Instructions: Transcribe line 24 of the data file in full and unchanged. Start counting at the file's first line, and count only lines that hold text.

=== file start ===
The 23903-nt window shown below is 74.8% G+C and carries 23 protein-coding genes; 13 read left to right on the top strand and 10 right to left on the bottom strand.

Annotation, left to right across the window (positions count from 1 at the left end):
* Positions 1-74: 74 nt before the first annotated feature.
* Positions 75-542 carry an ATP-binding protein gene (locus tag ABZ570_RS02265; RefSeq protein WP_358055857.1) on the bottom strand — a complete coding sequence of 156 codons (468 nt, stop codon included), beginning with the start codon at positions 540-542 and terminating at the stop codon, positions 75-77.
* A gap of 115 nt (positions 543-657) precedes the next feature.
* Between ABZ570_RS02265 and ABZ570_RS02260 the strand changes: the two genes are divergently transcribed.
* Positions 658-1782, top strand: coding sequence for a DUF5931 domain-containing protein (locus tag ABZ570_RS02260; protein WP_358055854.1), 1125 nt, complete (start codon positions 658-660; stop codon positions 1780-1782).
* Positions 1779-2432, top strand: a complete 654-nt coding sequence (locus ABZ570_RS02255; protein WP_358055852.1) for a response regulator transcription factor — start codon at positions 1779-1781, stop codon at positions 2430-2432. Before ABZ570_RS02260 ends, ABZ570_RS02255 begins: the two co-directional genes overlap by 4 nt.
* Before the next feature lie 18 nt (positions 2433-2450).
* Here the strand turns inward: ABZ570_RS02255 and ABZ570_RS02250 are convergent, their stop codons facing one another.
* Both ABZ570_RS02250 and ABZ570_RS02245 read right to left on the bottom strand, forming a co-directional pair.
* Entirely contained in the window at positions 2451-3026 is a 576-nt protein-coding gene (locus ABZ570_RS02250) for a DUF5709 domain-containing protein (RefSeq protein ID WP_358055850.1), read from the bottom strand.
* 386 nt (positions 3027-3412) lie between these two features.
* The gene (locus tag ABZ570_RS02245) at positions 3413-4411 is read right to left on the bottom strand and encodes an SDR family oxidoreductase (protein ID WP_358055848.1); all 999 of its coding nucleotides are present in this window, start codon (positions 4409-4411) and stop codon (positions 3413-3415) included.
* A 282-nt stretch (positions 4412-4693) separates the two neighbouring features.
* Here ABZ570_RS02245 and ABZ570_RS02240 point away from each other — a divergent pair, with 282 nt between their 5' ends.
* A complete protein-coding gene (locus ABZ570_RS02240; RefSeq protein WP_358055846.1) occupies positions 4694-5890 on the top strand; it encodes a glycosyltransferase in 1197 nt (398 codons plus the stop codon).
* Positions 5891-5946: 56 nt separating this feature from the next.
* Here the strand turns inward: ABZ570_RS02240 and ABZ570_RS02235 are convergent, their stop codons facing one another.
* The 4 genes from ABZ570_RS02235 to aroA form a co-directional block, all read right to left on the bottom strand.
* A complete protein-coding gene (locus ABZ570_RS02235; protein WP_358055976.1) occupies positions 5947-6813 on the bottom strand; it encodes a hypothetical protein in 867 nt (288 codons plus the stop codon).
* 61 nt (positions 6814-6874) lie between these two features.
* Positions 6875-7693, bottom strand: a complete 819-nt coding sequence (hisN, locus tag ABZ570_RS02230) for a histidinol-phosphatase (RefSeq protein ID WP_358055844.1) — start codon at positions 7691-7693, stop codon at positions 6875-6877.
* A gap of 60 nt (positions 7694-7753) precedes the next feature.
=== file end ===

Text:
* A gap of 60 nt (positions 7694-7753) precedes the next feature.